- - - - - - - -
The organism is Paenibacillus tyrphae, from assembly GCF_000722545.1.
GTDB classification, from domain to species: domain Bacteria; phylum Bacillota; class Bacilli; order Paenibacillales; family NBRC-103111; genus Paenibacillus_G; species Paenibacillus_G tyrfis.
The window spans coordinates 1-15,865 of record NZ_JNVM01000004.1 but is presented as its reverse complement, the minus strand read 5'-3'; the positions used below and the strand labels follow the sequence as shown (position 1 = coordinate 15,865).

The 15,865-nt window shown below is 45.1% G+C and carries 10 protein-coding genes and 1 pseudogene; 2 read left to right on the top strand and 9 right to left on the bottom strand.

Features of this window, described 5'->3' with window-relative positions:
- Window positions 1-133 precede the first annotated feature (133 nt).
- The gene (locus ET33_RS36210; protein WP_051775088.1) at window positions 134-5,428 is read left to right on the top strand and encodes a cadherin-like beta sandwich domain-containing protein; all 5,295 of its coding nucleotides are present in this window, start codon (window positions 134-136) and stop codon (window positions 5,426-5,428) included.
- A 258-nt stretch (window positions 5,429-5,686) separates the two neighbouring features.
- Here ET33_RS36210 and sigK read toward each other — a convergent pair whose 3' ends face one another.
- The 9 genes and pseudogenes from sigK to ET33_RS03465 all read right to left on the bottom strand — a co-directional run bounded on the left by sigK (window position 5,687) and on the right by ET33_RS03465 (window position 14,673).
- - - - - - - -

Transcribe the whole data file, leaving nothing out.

The organism is Paenibacillus tyrphae, from assembly GCF_000722545.1.
GTDB classification, from domain to species: domain Bacteria; phylum Bacillota; class Bacilli; order Paenibacillales; family NBRC-103111; genus Paenibacillus_G; species Paenibacillus_G tyrfis.
The window spans coordinates 1-15,865 of record NZ_JNVM01000004.1 but is presented as its reverse complement, the minus strand read 5'-3'; the positions used below and the strand labels follow the sequence as shown (position 1 = coordinate 15,865).

The 15,865-nt window shown below is 45.1% G+C and carries 10 protein-coding genes and 1 pseudogene; 2 read left to right on the top strand and 9 right to left on the bottom strand.

Features of this window, described 5'->3' with window-relative positions:
- Window positions 1-133 precede the first annotated feature (133 nt).
- The gene (locus ET33_RS36210; protein WP_051775088.1) at window positions 134-5,428 is read left to right on the top strand and encodes a cadherin-like beta sandwich domain-containing protein; all 5,295 of its coding nucleotides are present in this window, start codon (window positions 134-136) and stop codon (window positions 5,426-5,428) included.
- A 258-nt stretch (window positions 5,429-5,686) separates the two neighbouring features.
- Here ET33_RS36210 and sigK read toward each other — a convergent pair whose 3' ends face one another.
- The 9 genes and pseudogenes from sigK to ET33_RS03465 all read right to left on the bottom strand — a co-directional run bounded on the left by sigK (window position 5,687) and on the right by ET33_RS03465 (window position 14,673).